where k ε(−K/2, K/2), K is the number of useful carriers, N=2K, 4K and 8K depending on the mode, N_{g }is the length of the cyclic prefix, and the sampling clock offset is ε=(T′−T)/T. Based on Equation (1), it is evident that the correlation between two adjacent symbols is reduced if there is a large sampling offset.

Therefore, it is important to find methods for coarse frequency offset estimation that can account for co-channel interference and a large sampling offset.

**SUMMARY OF THE INVENTION**

An object of this invention is to estimate the coarse frequency offset for an OFDM modulated signal by taking into account co-channel interference.

Another object of this invention is to estimate the coarse frequency offset for an OFDM modulated signal by taking into account a large sampling offset.

Briefly, according to the present invention, methods for coarse frequency offset estimation in orthogonal frequency division multiplexing schemes are disclosed. These methods for coarse frequency offset estimation may include: removing fading channel impact by calculating accumulated correlation values; removing CCI and phase rotation due to large sampling offset by calculating an accumulation metric as a function of the accumulated correlation values, CCI peak, and initial sampling offset, ξ; and finding the coarse frequency offset as a function of the accumulation metric.

An advantage of this invention is that a large sampling offset is taken into account when estimating the coarse frequency offset for an OFDM modulated signal.

An advantage of this invention is that the co-channel interference due to analog television signals is taken into account when estimating the coarse frequency offset for an OFDM modulated signal.

**BRIEF DESCRIPTION OF THE DRAWINGS**

The foregoing and other objects, aspects, and advantages of the invention will be better understood from the following detailed description of the preferred embodiment of the invention when taken in conjunction with the accompanying drawings in which:

_{I}.

**DETAILED DESCRIPTION OF THE PREFERRED EMBODIMENTS**

The frequency offset includes an integer carrier frequency offset (Δf_{I}),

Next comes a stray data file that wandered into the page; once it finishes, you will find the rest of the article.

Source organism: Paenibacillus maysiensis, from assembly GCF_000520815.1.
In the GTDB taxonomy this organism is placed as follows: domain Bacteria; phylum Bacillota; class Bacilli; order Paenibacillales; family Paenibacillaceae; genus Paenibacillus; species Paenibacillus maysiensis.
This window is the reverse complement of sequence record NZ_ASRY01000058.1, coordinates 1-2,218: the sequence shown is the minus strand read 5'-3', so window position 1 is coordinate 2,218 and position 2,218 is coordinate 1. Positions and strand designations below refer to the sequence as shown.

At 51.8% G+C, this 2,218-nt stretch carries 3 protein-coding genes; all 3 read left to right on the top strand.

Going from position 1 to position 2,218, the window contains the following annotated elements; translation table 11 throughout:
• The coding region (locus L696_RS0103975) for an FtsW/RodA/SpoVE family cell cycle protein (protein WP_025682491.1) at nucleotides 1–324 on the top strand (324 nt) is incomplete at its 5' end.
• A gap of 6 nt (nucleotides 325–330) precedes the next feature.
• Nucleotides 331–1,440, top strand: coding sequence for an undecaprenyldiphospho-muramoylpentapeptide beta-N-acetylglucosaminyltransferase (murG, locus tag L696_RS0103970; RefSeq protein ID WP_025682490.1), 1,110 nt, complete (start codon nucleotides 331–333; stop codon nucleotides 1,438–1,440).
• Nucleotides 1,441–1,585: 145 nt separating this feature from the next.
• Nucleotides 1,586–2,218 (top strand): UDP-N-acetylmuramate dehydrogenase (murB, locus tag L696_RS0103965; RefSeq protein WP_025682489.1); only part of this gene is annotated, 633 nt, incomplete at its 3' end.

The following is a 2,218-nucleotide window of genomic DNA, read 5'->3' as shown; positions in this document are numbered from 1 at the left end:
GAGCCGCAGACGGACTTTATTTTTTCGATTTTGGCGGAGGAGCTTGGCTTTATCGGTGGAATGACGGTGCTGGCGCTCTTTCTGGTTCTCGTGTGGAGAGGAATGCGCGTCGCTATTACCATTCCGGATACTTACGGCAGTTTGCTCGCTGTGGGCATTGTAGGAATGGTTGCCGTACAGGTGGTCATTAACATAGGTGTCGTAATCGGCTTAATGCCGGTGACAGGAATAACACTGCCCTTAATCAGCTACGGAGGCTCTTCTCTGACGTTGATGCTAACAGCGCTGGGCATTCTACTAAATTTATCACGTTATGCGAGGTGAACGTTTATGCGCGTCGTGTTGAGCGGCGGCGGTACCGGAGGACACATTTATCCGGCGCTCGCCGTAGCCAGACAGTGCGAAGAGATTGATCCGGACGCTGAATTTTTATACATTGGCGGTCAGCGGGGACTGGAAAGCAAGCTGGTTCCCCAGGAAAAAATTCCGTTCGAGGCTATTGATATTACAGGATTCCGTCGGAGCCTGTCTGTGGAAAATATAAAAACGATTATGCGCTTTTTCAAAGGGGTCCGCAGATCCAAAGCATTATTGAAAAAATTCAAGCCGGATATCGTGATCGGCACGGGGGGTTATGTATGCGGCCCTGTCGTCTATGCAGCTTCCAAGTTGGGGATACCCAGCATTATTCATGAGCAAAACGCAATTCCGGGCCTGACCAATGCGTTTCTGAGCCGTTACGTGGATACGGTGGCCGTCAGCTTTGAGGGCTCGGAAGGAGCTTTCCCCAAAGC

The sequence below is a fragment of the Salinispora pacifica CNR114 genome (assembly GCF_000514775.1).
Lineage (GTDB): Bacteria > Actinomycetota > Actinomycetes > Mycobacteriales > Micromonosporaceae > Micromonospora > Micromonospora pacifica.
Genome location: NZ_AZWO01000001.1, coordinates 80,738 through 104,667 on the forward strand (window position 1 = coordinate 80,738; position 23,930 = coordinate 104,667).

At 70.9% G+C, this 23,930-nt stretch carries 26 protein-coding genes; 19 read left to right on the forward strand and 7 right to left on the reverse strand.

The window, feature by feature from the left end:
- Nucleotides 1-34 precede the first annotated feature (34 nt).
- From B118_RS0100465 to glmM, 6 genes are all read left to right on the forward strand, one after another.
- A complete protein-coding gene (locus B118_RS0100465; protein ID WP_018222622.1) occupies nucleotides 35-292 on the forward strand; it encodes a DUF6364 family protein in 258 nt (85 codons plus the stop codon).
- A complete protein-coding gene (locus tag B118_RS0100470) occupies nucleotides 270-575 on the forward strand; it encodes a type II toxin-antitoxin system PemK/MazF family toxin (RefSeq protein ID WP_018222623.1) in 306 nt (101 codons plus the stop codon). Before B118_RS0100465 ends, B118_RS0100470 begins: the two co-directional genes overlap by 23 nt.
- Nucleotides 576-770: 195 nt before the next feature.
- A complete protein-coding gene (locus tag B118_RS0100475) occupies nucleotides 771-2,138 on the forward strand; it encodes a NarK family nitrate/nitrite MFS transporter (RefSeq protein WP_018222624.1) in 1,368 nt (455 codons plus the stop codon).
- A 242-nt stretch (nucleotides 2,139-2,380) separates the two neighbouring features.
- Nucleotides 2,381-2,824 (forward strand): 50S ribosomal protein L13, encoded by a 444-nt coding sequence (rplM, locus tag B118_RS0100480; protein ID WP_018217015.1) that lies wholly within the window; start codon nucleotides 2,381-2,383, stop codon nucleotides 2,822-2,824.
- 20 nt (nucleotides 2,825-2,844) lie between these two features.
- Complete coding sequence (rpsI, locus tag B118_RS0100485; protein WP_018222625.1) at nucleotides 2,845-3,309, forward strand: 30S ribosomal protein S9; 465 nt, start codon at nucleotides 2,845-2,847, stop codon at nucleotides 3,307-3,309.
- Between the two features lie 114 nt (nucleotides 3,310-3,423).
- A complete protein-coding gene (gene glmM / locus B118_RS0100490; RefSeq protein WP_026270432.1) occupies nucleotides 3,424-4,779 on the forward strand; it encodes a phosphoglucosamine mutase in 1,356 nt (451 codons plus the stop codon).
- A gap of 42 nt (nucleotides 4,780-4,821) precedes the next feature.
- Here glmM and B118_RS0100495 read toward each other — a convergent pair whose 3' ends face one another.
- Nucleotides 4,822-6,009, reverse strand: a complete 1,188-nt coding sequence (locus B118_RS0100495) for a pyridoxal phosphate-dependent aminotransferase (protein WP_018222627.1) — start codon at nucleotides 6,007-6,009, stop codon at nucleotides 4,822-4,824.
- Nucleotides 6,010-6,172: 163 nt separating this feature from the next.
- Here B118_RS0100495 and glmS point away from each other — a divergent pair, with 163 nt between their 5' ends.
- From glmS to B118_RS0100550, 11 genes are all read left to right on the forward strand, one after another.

Δ*f*_{I}*=n*_{I}·1*/T*_{u } (2)

where T_{u }is the inverse of the carrier spacing and n_{I }is an integer value, and a fractional carrier frequency offset (Δf_{F}), where the total frequency offset is

Δ*f=Δf*_{I}*+Δf*_{F } (3)

The Δf_{F }can be estimated in the time domain by using the cyclic prefix (“CP”) and trail segments before FFT. The integer part can be estimated after FFT by using continual pilots since the power allocation of pilots is about 2.5 dB higher than that of the adjacent data and TPS signals and since the position pattern of continual pilots is fixed in each symbol, except for the whole position shifting due to frequency offset. There are 45 continual pilots in the 2K mode, 89 continual pilots in the 4K mode, and 177 continual pilots in the 8K mode.

By doing correlation of two consecutive OFDM symbols in the frequency domain, the channel response at each sub-carrier can be removed assuming the Doppler is not large, for instance when f_{d}<0.2Δf. However, the integer frequency offset can cause the position of continual pilots to shift. _{I}. Referring to **110**, **112**, and **114** are shown in the n_{I}=0 row where the integer frequency offset is equal to zero. When the integer frequency offset is n_{I}=1, continual pilots **110**, **112**, and **114** are shifted forward one position in the frequency domain, as illustrated in the n_{I}=1 row. When the integer frequency offset is n_{I}=−1, the continual pilots **110**, **112**, and **114** are shifted backward one position in the frequency domain, as illustrated in the n_{I}=−1 row.

If the positions of continual pilots are found, the integer frequency offset can be estimated. Since positions of the continual pilots are fixed for all frames, two consecutive OFDM symbols can be correlated to find the continual pilot positions.